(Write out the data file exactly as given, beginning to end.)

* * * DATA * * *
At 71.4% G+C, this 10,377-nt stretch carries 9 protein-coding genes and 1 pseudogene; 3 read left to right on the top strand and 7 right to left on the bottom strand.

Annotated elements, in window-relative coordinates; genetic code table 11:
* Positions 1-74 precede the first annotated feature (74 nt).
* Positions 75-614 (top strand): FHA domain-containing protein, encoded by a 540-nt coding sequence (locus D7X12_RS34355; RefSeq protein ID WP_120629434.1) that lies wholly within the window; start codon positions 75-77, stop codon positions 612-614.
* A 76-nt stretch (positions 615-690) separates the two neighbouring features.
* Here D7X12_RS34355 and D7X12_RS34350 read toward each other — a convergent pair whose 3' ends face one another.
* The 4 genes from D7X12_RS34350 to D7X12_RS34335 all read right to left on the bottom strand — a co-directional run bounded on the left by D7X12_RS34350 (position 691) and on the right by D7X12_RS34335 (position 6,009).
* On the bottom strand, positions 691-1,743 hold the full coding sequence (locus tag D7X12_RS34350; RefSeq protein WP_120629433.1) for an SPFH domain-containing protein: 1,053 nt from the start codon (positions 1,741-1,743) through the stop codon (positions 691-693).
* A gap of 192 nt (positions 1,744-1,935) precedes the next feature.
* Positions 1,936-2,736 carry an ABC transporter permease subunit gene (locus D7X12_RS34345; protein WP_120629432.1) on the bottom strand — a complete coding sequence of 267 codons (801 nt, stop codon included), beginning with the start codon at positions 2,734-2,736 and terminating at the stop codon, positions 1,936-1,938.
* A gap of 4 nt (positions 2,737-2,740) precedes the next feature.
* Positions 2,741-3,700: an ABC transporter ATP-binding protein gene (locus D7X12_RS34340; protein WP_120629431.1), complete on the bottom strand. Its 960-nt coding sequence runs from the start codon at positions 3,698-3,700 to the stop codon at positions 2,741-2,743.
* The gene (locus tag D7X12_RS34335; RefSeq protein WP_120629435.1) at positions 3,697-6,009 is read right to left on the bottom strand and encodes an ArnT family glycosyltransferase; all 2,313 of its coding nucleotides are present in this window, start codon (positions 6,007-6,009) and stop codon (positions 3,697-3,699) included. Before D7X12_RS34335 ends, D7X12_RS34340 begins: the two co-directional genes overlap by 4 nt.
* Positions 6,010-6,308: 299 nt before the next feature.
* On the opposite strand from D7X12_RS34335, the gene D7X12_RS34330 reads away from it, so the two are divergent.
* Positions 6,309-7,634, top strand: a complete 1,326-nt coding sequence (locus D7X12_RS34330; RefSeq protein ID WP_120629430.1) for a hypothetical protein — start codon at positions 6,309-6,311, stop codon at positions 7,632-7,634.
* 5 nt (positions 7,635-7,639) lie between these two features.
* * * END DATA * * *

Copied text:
At 71.4% G+C, this 10,377-nt stretch carries 9 protein-coding genes and 1 pseudogene; 3 read left to right on the top strand and 7 right to left on the bottom strand.

Annotated elements, in window-relative coordinates; genetic code table 11:
* Positions 1-74 precede the first annotated feature (74 nt).
* Positions 75-614 (top strand): FHA domain-containing protein, encoded by a 540-nt coding sequence (locus D7X12_RS34355; RefSeq protein ID WP_120629434.1) that lies wholly within the window; start codon positions 75-77, stop codon positions 612-614.
* A 76-nt stretch (positions 615-690) separates the two neighbouring features.
* Here D7X12_RS34355 and D7X12_RS34350 read toward each other — a convergent pair whose 3' ends face one another.
* The 4 genes from D7X12_RS34350 to D7X12_RS34335 all read right to left on the bottom strand — a co-directional run bounded on the left by D7X12_RS34350 (position 691) and on the right by D7X12_RS34335 (position 6,009).
* On the bottom strand, positions 691-1,743 hold the full coding sequence (locus tag D7X12_RS34350; RefSeq protein WP_120629433.1) for an SPFH domain-containing protein: 1,053 nt from the start codon (positions 1,741-1,743) through the stop codon (positions 691-693).
* A gap of 192 nt (positions 1,744-1,935) precedes the next feature.
* Positions 1,936-2,736 carry an ABC transporter permease subunit gene (locus D7X12_RS34345; protein WP_120629432.1) on the bottom strand — a complete coding sequence of 267 codons (801 nt, stop codon included), beginning with the start codon at positions 2,734-2,736 and terminating at the stop codon, positions 1,936-1,938.
* A gap of 4 nt (positions 2,737-2,740) precedes the next feature.
* Positions 2,741-3,700: an ABC transporter ATP-binding protein gene (locus D7X12_RS34340; protein WP_120629431.1), complete on the bottom strand. Its 960-nt coding sequence runs from the start codon at positions 3,698-3,700 to the stop codon at positions 2,741-2,743.
* The gene (locus tag D7X12_RS34335; RefSeq protein WP_120629435.1) at positions 3,697-6,009 is read right to left on the bottom strand and encodes an ArnT family glycosyltransferase; all 2,313 of its coding nucleotides are present in this window, start codon (positions 6,007-6,009) and stop codon (positions 3,697-3,699) included. Before D7X12_RS34335 ends, D7X12_RS34340 begins: the two co-directional genes overlap by 4 nt.
* Positions 6,010-6,308: 299 nt before the next feature.
* On the opposite strand from D7X12_RS34335, the gene D7X12_RS34330 reads away from it, so the two are divergent.
* Positions 6,309-7,634, top strand: a complete 1,326-nt coding sequence (locus D7X12_RS34330; RefSeq protein ID WP_120629430.1) for a hypothetical protein — start codon at positions 6,309-6,311, stop codon at positions 7,632-7,634.
* 5 nt (positions 7,635-7,639) lie between these two features.